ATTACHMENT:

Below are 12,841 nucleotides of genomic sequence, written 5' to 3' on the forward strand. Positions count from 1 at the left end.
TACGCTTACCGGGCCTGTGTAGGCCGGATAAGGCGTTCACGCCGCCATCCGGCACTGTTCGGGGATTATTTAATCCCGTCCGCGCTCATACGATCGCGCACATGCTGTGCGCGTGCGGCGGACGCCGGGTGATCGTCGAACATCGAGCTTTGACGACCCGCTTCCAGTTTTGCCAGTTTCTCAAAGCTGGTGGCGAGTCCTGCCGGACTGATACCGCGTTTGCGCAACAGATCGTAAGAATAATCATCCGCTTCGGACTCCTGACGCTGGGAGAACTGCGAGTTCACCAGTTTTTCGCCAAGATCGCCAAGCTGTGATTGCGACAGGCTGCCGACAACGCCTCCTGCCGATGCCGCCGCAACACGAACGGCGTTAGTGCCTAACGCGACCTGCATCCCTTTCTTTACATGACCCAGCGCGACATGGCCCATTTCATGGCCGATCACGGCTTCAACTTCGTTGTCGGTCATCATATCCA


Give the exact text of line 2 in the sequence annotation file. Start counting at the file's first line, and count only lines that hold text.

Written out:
TACGCTTACCGGGCCTGTGTAGGCCGGATAAGGCGTTCACGCCGCCATCCGGCACTGTTCGGGGATTATTTAATCCCGTCCGCGCTCATACGATCGCGCACATGCTGTGCGCGTGCGGCGGACGCCGGGTGATCGTCGAACATCGAGCTTTGACGACCCGCTTCCAGTTTTGCCAGTTTCTCAAAGCTGGTGGCGAGTCCTGCCGGACTGATACCGCGTTTGCGCAACAGATCGTAAGAATAATCATCCGCTTCGGACTCCTGACGCTGGGAGAACTGCGAGTTCACCAGTTTTTCGCCAAGATCGCCAAGCTGTGATTGCGACAGGCTGCCGACAACGCCTCCTGCCGATGCCGCCGCAACACGAACGGCGTTAGTGCCTAACGCGACCTGCATCCCTTTCTTTACATGACCCAGCGCGACATGGCCCATTTCATGGCCGATCACGGCTTCAACTTCGTTGTCGGTCATCATATCCA